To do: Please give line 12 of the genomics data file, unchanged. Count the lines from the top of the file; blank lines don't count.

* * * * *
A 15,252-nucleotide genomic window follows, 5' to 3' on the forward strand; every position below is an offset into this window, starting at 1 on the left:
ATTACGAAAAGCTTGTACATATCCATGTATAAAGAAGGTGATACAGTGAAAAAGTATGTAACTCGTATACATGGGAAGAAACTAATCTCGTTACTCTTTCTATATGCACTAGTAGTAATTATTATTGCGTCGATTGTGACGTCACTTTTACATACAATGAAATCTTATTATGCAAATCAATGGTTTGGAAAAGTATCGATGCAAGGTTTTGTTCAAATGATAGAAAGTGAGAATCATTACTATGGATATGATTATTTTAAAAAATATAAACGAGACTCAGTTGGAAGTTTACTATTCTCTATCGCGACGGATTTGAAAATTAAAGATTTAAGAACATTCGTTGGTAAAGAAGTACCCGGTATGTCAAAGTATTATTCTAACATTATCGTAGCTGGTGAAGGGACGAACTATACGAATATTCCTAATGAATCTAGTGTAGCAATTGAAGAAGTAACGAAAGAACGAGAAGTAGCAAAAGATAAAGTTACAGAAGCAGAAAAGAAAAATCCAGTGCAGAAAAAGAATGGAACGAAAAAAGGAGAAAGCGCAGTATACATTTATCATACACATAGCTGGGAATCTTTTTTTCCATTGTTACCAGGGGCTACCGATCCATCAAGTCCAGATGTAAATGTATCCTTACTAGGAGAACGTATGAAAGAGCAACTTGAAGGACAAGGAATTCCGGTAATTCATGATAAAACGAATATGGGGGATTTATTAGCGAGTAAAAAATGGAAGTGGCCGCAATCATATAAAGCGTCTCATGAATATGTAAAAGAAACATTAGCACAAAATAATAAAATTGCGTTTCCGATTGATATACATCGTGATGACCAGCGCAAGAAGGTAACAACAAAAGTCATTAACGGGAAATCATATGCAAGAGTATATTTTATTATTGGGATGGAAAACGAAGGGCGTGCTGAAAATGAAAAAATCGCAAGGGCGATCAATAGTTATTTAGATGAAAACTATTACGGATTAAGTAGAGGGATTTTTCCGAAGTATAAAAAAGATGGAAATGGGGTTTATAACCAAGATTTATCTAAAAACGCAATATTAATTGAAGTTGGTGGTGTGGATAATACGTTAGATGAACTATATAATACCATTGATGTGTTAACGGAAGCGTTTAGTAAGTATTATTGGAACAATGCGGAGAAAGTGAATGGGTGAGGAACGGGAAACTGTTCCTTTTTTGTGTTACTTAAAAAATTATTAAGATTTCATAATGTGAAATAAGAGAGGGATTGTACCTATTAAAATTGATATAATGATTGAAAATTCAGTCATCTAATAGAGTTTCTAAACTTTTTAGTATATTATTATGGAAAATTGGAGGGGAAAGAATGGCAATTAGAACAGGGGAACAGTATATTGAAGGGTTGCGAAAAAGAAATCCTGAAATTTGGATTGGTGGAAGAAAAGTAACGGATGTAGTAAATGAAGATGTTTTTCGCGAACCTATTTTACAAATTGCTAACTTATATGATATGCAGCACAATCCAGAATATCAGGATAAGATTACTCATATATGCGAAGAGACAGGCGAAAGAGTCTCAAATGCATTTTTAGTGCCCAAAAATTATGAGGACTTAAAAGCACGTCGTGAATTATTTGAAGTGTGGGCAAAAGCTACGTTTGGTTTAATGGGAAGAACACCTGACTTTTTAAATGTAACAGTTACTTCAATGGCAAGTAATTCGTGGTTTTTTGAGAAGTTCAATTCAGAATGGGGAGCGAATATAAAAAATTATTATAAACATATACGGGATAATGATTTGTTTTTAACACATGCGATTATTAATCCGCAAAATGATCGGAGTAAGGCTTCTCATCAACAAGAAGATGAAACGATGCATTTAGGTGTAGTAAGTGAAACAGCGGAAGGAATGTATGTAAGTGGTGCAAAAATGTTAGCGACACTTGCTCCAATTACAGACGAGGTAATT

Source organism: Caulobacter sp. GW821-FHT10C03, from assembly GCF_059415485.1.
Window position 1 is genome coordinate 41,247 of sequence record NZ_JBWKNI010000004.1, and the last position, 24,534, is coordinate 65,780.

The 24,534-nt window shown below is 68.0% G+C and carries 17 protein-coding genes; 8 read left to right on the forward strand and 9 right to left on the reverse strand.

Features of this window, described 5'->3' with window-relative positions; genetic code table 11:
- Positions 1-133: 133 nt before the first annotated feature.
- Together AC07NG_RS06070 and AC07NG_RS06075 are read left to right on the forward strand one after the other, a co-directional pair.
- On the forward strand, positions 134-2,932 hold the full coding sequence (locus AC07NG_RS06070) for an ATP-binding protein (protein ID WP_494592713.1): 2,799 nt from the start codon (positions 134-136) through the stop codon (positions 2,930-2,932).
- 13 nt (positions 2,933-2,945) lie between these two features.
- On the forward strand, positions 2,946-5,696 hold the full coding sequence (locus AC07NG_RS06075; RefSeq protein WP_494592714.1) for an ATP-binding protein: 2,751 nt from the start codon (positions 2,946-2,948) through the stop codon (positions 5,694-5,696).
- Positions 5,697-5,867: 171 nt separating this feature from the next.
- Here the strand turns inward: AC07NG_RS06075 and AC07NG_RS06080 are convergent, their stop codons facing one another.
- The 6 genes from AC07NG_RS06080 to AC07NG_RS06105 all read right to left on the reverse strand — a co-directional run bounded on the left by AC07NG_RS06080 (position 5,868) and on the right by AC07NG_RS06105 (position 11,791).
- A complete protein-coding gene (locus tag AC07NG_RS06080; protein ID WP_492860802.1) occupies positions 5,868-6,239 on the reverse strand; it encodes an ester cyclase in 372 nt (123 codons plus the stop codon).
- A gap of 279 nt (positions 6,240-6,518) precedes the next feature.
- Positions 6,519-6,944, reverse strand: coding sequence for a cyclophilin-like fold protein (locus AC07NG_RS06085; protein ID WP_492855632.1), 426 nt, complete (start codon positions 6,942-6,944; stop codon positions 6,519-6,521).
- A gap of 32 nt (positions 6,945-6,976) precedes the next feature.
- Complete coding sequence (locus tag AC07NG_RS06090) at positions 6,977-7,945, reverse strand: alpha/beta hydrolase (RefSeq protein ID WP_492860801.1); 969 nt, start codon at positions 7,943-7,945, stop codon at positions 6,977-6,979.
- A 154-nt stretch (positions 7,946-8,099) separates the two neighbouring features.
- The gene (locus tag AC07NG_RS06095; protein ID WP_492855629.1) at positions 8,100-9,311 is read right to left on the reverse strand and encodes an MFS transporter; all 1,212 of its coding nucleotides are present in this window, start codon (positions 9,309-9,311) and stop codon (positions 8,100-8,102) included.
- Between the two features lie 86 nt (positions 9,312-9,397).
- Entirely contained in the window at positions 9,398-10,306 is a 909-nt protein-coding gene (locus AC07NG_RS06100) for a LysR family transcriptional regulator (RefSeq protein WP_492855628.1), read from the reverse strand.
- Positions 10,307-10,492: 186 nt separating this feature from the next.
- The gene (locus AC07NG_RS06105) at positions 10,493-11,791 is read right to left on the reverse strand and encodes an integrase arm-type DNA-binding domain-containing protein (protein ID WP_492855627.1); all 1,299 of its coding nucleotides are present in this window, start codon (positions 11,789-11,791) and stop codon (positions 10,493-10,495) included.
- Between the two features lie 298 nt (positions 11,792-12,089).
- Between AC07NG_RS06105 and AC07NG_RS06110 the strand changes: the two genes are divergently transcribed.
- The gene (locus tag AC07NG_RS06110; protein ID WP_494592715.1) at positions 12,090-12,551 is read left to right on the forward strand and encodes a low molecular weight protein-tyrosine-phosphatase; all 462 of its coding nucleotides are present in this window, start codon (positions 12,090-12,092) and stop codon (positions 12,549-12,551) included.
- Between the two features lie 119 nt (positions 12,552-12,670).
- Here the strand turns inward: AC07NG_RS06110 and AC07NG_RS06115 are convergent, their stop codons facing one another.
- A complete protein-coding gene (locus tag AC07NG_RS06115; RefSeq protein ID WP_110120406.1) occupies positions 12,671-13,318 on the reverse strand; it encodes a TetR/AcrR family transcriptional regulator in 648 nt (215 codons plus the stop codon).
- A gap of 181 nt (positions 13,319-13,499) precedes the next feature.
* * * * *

- Positions 5,697-5,867: 171 nt separating this feature from the next.